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US SEC is Already Well-staffed to Tackle Crypto, According to Chairman

US SEC chairman Gary Gensler says he has enough members and rules to follow to bring about crypto regulation – but needs more funds and global outreach.

Although the US Securities and Exchange Commission (US SEC) has enjoyed the luxury of being one of the main US government watchdogs in the regulation of crypto within the country, US SEC Chairman Gary Gensler doesn’t need more personnel – but rather more money and international outreach to act.

In an interview earlier this week, Gensler said that his agency has the basic disclosure and governance requirements in order to take action towards crypto firms accountable for crimes.

Strikingly, Gensler did not elaborate further on what new crypto laws the US SEC would bring in 2023 – but rather that there doesn’t need to be any new additions.

“The rules are there,” he said. “The law firms know how to advise their clients to comply.”

So far, Gensler has maintained quite a harsh stance in approaching crypto – and the FTX aftermath hasn’t quite helped how the US SEC is approaching methods of regulation. While crypto seeks to offer financial freedom, Gensler views crypto with much sceptism – where he thinks crypto is attempting to do way more that it can handle.

“Your field will not last long outside of public policy norms,” said Gensler. “Some of these platforms have come in and said, ‘We want to continue running a commingled platform. We want to continue doing lending, trading, hedge fund functions, an exchange function, a custody function.’ We said, ‘No, you have to separate it out.’”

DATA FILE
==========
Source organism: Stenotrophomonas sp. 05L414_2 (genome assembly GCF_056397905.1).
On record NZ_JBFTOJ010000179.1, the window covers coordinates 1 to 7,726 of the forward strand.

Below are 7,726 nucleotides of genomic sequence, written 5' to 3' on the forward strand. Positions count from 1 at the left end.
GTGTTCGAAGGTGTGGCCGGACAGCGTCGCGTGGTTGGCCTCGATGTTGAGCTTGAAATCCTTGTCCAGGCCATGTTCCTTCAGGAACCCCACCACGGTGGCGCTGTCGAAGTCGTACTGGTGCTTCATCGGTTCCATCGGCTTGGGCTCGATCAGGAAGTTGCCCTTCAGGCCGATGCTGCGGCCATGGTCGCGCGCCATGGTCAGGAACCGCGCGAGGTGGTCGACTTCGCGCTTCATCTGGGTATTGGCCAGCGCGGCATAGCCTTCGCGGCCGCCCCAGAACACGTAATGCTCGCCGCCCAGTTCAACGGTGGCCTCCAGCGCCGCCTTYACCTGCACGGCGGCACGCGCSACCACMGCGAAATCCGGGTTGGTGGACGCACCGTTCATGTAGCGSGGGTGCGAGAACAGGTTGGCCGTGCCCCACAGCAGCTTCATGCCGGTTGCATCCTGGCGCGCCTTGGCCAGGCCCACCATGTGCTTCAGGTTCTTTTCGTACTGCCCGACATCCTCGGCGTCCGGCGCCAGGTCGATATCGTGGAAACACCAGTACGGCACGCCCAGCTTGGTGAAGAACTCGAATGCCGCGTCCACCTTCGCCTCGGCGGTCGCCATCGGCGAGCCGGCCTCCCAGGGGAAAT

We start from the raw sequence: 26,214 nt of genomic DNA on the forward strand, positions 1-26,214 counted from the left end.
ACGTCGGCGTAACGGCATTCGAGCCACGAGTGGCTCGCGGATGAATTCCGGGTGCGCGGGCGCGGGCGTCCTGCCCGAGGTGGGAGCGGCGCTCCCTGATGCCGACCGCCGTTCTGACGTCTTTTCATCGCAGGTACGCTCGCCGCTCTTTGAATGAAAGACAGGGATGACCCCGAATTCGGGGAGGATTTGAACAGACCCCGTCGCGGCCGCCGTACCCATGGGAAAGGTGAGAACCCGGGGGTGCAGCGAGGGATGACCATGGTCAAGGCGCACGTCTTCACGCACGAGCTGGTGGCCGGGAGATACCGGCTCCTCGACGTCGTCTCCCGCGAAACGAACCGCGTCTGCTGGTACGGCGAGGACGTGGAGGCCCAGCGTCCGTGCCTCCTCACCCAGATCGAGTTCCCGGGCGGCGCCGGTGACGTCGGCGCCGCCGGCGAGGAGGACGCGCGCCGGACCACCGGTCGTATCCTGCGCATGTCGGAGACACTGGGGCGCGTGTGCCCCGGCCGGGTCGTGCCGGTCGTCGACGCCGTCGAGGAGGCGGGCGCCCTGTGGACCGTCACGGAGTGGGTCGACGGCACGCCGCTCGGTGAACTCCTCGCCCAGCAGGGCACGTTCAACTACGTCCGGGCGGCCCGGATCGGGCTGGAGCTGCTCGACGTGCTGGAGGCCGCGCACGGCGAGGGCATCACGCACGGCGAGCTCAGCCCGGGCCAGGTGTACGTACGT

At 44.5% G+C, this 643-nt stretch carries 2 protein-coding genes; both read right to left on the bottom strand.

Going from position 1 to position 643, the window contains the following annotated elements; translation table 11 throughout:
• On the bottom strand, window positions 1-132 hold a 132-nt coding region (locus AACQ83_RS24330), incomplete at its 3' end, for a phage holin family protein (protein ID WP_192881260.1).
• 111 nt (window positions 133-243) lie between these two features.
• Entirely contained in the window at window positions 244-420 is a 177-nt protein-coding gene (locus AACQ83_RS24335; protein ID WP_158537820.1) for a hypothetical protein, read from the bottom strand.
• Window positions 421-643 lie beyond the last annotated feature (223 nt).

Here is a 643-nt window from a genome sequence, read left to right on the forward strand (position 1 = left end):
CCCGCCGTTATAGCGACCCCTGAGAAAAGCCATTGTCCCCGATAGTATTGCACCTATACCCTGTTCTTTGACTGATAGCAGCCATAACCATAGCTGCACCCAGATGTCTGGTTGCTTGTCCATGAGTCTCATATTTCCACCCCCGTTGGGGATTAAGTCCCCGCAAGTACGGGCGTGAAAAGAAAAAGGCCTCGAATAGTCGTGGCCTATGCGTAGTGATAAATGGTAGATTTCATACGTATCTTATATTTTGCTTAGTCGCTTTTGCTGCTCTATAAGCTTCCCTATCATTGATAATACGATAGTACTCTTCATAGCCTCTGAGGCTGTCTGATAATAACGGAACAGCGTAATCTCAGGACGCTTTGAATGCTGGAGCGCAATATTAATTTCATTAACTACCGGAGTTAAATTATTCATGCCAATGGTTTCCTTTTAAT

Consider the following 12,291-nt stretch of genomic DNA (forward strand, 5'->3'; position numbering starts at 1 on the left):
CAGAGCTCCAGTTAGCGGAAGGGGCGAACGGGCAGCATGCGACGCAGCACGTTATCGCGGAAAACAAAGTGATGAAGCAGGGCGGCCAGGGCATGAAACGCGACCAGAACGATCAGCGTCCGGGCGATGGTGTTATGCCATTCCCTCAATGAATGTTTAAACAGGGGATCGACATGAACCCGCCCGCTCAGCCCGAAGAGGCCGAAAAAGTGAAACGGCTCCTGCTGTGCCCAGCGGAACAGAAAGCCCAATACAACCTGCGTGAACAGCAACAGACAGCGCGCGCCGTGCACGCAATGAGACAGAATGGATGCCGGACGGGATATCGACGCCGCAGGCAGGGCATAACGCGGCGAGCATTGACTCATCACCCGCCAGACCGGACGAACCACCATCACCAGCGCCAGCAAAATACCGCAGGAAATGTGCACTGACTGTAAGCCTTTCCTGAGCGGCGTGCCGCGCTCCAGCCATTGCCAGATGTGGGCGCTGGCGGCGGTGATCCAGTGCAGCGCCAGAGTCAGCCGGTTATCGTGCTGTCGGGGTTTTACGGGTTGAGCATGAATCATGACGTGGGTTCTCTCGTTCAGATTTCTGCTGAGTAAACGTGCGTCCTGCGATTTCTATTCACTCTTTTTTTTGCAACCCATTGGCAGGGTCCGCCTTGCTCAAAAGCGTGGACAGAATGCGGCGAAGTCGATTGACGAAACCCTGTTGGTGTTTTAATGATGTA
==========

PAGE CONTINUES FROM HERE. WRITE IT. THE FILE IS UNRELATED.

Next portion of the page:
The US SEC has been notorious for wanting to declare tokens, coins, and other digital assets as securities – and is notable for its ongoing lawsuit with Ripple on whether its XRP token is a security waiting to be taxed under the terms of the SEC.

Much recently, Gensler had another legal win in pushing that LRBY sold its native token LBC in terms that violate US federal securities laws in November. As the case determined that the LBC token was a security, the SEC is getting more confident with its campaign to make crypto known as a security.

However, some government representatives are quite sceptical about Gensler’s moves and the authority that he holds.

“If the SEC has the authority Mr. Gensler claims, why did he fail to uncover the largest crypto Ponzi scheme in US history?” Rep. Ritchie Torres (D-NY), wrote in a letter this week to the Government Accountability Office requesting a review of the SEC’s role with FTX. “One cannot have it both ways, asserting authority while avoiding accountability.”

In the near future, we may see more action from the SEC as an authority of enforcement, as Congress has determined crypto as a hot topic to follow.

The SEC already regulates $100 trillion markets, focused in fiat stocks, bonds, and government securities – and the “$800-ish billion” global crypto industry (in his words), isn’t going to go past Gensler’s regulatory eye quite easily.

It’s quite possible that Gensler has a flippant attitude towards digital assets because he views the crypto industry as relatively small in comparison, but he isn’t hesitant to ask for more resources and power to supervise other federal agencies and jurisdictions in crypto enforcement – and to push it internationally.

While the US government is working towards researching and drafting new legislation, especially due to the push from President Joe Biden’s Executive Order, many new rules are being put into place, and other authorities are stepping up to regulate crypto.

Amongst the nominated include the US Commodity Futures Trading Commission (CTFC), who is expected to have a leading role in looking after crypto trading stateside.

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